Sweets are miraculous inventions. With a little sugar and a dash of imagination, you can make something magical. It’s the sort of magic that suffuses Charlie and the Chocolate Factory, Roald Dahl’s classic tale of a young boy whose life changes when he wins a Golden Ticket to meet the Candy Man himself: eccentric and elusive chocolatier Willy Wonka.
Originally made into the classic 1971 movie-musical starring Gene Wilder, the Leeds Playhouse Production now embarks on a grand UK Tour after successful stints on Broadway and the West End. Directed by James Brining and adapted by David Greig, Charlie and the Chocolate Factory is a feast for all the senses! Classic tunes ‘Pure Imagination’ and ‘The Candy Man Can’ sit along sumptuous new songs by Marc Shaiman and Scott Wittman, the duo behind the musical Hairspray, with orchestrations by David Shrubsole. It now comes to Cardiff’s Millennium Centre, which seems fitting given that it’s the hometown of author Roald Dahl.
The role of Charlie is shared by four actors (two boys and two girls) and was played on the press night by Isaac Sugden. He brings a real warmth to the role, caring and compassionate, and it’s a great choice to turn Charlie into an inventor-type who repurposes lost and broken things. His scenes with the wonderful Michael D’Cruze as Grandpa Joe are some of the show’s best, as are the scenes in the Bucket household. Christopher Howell, Kate Milner Evans, Emily Winter and Leonie Spilsbury beautifully portray the rest of the loving Bucket clan, and also double up as the beleaguered parents of the other four Golden Ticket holders, who are just as delectably loathsome as their sprogs.
And boy do they get their just desserts! Marisha Morgan is on top form as Violet Beauregard a gum-popping poseur rebranded as a sort of obnoxious TikTok star. Robin Simões da Silva as Augustus Gloop, Teddy Hinde as Mike Teavee, and Emma Robotham Hunt as Veruca Salt (stepping in for Kazmin Borrer) bring real panache to their roles, while Ewan Gillies and Lucy Hutchison are delicious as dynamic TV duo Jerry and Cherry Sundae. Whenever each ‘bad egg’ is hoisted by their own petard, you know the Oompa Loompas are on their way for a musical ‘I told you so’ – here, they are reimagined as dancing automatons, lending a steampunk quality to Wonka’s factory that gives it a Metropolis–esque edginess (and nimbly sidesteps the characters’ problematic origins). It’s their scenes that best showcase Emily Jane Boyle’s zesty choreo and Simon Higlett’s costumes, especially in the standout set piece ‘You Got Whatcha Want’.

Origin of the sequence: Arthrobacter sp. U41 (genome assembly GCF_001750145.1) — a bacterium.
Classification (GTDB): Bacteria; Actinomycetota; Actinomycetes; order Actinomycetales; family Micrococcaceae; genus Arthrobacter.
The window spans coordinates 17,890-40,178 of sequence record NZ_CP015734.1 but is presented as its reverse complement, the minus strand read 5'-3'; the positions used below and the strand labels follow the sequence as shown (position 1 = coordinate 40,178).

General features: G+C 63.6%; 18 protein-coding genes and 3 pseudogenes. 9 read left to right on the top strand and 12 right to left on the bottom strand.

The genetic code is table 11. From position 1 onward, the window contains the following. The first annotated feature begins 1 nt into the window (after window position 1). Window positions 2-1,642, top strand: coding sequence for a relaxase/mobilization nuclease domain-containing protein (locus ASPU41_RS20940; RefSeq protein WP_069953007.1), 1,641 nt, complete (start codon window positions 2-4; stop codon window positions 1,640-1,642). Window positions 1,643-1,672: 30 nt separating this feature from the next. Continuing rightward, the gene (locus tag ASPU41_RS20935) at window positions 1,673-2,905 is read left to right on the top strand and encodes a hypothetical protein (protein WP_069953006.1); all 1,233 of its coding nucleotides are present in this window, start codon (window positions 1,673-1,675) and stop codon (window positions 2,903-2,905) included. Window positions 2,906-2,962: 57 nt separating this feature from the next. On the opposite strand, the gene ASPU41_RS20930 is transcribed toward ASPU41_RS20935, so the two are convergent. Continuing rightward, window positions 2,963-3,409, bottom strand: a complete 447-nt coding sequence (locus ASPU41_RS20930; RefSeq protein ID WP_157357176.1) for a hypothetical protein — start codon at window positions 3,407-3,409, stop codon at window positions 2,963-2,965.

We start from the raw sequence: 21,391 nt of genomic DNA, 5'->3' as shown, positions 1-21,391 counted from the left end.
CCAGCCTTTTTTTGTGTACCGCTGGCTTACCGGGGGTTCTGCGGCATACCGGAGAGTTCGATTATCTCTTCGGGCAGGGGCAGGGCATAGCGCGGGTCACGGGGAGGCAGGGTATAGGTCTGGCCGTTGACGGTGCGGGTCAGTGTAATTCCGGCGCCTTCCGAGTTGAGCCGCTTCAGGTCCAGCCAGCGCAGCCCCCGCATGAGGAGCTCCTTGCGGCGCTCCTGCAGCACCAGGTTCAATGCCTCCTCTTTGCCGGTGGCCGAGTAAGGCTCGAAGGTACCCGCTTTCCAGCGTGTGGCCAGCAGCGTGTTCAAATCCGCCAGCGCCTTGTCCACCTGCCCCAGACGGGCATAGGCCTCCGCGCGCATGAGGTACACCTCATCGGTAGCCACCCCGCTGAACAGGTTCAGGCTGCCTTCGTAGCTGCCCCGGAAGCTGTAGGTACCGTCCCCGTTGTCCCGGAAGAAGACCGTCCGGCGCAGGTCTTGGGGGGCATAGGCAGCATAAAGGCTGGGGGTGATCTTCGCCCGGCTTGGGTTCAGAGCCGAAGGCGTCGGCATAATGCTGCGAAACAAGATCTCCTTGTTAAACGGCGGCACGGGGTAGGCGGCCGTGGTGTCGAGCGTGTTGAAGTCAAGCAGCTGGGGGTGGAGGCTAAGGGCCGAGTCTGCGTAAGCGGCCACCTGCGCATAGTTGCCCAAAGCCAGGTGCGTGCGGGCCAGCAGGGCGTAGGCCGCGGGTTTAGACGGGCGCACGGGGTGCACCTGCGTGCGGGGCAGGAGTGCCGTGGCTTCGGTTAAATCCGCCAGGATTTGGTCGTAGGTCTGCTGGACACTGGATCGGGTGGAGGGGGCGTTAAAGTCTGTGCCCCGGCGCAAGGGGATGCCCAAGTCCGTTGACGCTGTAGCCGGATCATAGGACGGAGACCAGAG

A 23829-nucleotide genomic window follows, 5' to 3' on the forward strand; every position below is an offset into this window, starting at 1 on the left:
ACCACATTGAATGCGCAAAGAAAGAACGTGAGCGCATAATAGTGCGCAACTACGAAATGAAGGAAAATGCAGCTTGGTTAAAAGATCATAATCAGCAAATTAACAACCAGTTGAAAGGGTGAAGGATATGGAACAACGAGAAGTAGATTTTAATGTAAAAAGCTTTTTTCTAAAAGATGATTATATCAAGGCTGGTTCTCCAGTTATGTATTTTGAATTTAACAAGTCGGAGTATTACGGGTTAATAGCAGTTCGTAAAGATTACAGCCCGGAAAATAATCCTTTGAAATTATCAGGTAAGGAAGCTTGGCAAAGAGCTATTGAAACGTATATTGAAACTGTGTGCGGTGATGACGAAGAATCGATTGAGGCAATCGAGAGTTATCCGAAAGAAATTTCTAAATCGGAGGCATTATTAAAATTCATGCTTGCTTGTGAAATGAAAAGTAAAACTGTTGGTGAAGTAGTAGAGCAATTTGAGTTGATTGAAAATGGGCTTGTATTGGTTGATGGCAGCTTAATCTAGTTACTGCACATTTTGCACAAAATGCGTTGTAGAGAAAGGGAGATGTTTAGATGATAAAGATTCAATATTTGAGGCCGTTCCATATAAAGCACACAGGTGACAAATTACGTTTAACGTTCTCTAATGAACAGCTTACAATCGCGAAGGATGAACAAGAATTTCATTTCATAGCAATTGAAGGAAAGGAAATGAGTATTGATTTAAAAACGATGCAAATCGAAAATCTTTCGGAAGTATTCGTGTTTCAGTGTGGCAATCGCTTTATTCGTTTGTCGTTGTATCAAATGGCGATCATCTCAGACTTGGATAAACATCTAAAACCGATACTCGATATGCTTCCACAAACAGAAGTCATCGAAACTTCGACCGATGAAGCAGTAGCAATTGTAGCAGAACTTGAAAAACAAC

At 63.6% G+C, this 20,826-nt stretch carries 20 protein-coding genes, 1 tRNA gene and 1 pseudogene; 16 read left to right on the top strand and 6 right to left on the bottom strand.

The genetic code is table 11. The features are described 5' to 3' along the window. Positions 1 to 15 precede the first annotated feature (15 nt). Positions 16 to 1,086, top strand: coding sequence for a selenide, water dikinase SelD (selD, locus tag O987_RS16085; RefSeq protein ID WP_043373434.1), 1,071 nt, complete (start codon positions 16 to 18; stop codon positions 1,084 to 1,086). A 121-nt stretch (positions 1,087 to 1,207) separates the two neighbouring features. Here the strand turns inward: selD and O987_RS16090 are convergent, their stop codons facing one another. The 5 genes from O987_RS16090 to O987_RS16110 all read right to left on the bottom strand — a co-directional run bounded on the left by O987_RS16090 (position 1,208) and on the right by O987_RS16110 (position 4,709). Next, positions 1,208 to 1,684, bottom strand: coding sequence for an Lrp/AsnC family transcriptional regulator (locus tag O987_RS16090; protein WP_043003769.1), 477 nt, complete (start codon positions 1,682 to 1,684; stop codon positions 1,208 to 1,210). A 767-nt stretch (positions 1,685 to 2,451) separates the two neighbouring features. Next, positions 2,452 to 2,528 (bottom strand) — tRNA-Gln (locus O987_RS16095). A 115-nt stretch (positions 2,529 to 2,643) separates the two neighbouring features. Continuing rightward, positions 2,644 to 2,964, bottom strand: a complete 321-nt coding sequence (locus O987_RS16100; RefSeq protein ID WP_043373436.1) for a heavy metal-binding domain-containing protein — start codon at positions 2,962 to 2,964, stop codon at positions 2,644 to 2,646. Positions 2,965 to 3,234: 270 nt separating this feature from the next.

And you’ll really get what you want with this show’s portrayal of Willy Wonka, played by the sublime Gareth Snook, who really makes the character his own. He’s got more layers than a Wonka Whipple Scrumptious Fudgemallow Delight: at turns sinister, sarcastic, and sweeter than an Everlasting Gobstopper. Plus, his rendition of ‘Pure Imagination’ was truly scrumptious!
The show is a candy-coated fantasy, featuring eye-popping visual effects and illusions courtesy of Simon Wainwright and Chris Fisher. The way they convey the factory’s myriad rooms, from the chocolate river to the fear tunnel, brings real spectacle to the stage. Choc-a-block with gorgeous sets, toe-tapping songs, and more sweetie puns than you can shake a (candy) stick at, Charlie and the Chocolate Factory is pure confection perfection!
Roald Dahl’s Charlie and the Chocolate Factory: The Musical is playing at the Wales Millennium Centre from 3 – 20 May 2023. More information on the show and how to book tickets here.
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